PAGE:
The Chartered Institute of Personnel and Development’s Employee outlook: summer 2012 survey, published in May, found that more than half of employees are facing financial struggles, so it is important that employers recognise this when introducing or changing an incentive scheme, especially one that is themed around, or linked to, Christmas.
With many employees so desperate to boost their income, reward departments need to be more vigilant than ever that such initiatives do not inadvertently encourage the wrong types of behaviours, values and attitudes as employees focus on money.
Employers planning a Christmas incentive scheme should also focus on alleviating or preventing employee financial distress for it to be effective, otherwise the danger is that the incentive will end up undermining the organisation’s culture and brand and, eventually, its long-term viability.
Employers should be mindful that Christmas and the New Year is not only the time to offer employee incentives, but an opportunity to review the past as well as to look ahead to the future. That said, this is something all employers should be doing on an ongoing basis.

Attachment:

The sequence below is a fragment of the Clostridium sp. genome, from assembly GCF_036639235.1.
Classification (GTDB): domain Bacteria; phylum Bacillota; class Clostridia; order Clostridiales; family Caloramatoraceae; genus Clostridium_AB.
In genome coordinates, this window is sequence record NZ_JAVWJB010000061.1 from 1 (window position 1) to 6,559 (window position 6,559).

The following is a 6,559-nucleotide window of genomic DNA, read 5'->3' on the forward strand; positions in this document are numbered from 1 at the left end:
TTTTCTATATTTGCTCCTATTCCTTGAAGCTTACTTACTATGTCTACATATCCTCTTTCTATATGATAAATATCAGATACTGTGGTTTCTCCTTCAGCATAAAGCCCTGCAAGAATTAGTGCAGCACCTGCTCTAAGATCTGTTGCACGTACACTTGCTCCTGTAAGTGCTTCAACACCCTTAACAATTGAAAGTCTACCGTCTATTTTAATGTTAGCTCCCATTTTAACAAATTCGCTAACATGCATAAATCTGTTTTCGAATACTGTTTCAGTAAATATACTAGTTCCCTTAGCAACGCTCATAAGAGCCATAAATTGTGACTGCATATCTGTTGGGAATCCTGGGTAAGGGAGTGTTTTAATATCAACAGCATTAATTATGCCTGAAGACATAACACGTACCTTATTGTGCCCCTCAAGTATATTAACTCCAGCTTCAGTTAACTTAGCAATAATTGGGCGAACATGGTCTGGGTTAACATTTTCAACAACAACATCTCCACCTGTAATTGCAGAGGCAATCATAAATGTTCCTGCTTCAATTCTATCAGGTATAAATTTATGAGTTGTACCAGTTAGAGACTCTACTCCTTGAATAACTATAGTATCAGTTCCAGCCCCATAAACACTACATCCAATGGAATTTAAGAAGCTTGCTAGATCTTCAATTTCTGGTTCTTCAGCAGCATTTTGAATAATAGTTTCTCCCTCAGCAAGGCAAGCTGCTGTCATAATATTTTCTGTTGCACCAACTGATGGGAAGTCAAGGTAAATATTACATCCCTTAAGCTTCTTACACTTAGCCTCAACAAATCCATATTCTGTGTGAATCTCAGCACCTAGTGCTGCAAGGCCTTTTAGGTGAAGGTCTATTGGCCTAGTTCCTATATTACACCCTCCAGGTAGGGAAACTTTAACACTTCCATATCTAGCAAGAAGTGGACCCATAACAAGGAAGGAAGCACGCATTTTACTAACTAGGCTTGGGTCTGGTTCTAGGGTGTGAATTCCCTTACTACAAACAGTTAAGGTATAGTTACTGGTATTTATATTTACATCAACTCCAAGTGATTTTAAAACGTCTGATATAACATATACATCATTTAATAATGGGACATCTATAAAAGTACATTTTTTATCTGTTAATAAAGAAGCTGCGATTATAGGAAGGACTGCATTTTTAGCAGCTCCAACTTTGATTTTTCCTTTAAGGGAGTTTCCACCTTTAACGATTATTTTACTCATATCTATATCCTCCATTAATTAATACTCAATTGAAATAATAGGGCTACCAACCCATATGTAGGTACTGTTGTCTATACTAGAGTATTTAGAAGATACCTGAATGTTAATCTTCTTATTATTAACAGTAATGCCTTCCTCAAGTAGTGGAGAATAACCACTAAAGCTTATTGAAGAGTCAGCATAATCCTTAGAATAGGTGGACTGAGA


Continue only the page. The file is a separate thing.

Employees are more likely to take a longer-term perspective around this time, too, and, as a consequence of this reflection, they are likely to be more receptive to employer messages. Employers can take advantage of this to communicate the successes of the past year, and what will and may change within the contexts of the economy, the industry and the organisation.
A Christmas party is one way of communicating the successes of the past year, as well as recognising the achievements of individuals and teams. While pay is increasingly individualised and transactional, other rewards, such as organisational and departmental events, can help underline that success is a collective endeavour.
An end-of-year event is also an expression of the culture of the organisation and should be used to support this by reflecting and reinforcing the values, attitudes and behaviours that are critical. It can be a useful organisational tool to foster the appropriate culture and engagement, but it needs to be done sensitively. In today’s increasingly diverse and demanding workforce, it is important for employers to gauge how employees are feeling and make sure any collective benefits reflect the needs and wants of the entire workforce.
A Christmas gathering is also an event to look into the future. It is an opportunity for business leaders to make themselves visible and approachable to a large segment of their workforce in a relatively informal setting. They can use this to briefly articulate not only what is being celebrated and why, but also to map out the future and build a compelling vision that helps energise the workforce and enhance their commitment to the organisation.
Viewpoint by Charles Cotton, adviser, performance and reward at the Chartered Institute of Personnel and Development